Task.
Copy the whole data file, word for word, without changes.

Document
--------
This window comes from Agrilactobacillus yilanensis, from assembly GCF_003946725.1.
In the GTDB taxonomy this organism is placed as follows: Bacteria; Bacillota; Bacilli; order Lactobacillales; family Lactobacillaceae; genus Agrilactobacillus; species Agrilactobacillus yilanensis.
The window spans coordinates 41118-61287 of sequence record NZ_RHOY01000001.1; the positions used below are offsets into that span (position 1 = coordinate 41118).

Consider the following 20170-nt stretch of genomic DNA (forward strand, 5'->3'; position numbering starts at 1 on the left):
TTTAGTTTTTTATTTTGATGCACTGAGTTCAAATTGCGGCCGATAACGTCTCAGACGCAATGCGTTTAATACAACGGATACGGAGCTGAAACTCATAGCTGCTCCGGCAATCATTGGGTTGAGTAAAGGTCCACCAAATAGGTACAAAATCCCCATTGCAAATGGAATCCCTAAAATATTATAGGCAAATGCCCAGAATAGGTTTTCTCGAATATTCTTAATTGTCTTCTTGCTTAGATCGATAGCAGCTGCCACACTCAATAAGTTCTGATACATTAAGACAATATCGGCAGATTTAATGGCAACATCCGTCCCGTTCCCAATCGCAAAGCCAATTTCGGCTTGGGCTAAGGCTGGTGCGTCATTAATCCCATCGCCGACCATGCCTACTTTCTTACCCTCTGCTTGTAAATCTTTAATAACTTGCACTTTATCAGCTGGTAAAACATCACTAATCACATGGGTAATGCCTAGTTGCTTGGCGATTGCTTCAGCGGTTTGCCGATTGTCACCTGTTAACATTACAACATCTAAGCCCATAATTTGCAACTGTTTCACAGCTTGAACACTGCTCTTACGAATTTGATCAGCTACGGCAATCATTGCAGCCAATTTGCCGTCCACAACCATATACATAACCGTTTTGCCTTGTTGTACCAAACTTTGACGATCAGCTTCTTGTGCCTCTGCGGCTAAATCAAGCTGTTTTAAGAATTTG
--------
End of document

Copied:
This window comes from Agrilactobacillus yilanensis, from assembly GCF_003946725.1.
In the GTDB taxonomy this organism is placed as follows: Bacteria; Bacillota; Bacilli; order Lactobacillales; family Lactobacillaceae; genus Agrilactobacillus; species Agrilactobacillus yilanensis.
The window spans coordinates 41118-61287 of sequence record NZ_RHOY01000001.1; the positions used below are offsets into that span (position 1 = coordinate 41118).

Consider the following 20170-nt stretch of genomic DNA (forward strand, 5'->3'; position numbering starts at 1 on the left):
TTTAGTTTTTTATTTTGATGCACTGAGTTCAAATTGCGGCCGATAACGTCTCAGACGCAATGCGTTTAATACAACGGATACGGAGCTGAAACTCATAGCTGCTCCGGCAATCATTGGGTTGAGTAAAGGTCCACCAAATAGGTACAAAATCCCCATTGCAAATGGAATCCCTAAAATATTATAGGCAAATGCCCAGAATAGGTTTTCTCGAATATTCTTAATTGTCTTCTTGCTTAGATCGATAGCAGCTGCCACACTCAATAAGTTCTGATACATTAAGACAATATCGGCAGATTTAATGGCAACATCCGTCCCGTTCCCAATCGCAAAGCCAATTTCGGCTTGGGCTAAGGCTGGTGCGTCATTAATCCCATCGCCGACCATGCCTACTTTCTTACCCTCTGCTTGTAAATCTTTAATAACTTGCACTTTATCAGCTGGTAAAACATCACTAATCACATGGGTAATGCCTAGTTGCTTGGCGATTGCTTCAGCGGTTTGCCGATTGTCACCTGTTAACATTACAACATCTAAGCCCATAATTTGCAACTGTTTCACAGCTTGAACACTGCTCTTACGAATTTGATCAGCTACGGCAATCATTGCAGCCAATTTGCCGTCCACAACCATATACATAACCGTTTTGCCTTGTTGTACCAAACTTTGACGATCAGCTTCTTGTGCCTCTGCGGCTAAATCAAGCTGTTTTAAGAATTTG